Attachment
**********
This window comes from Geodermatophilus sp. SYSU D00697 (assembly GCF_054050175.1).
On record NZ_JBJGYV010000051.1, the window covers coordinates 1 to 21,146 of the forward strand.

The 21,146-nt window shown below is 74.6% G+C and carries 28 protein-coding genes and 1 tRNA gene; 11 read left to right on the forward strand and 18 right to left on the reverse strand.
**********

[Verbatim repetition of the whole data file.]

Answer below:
This window comes from Geodermatophilus sp. SYSU D00697 (assembly GCF_054050175.1).
On record NZ_JBJGYV010000051.1, the window covers coordinates 1 to 21,146 of the forward strand.

The 21,146-nt window shown below is 74.6% G+C and carries 28 protein-coding genes and 1 tRNA gene; 11 read left to right on the forward strand and 18 right to left on the reverse strand.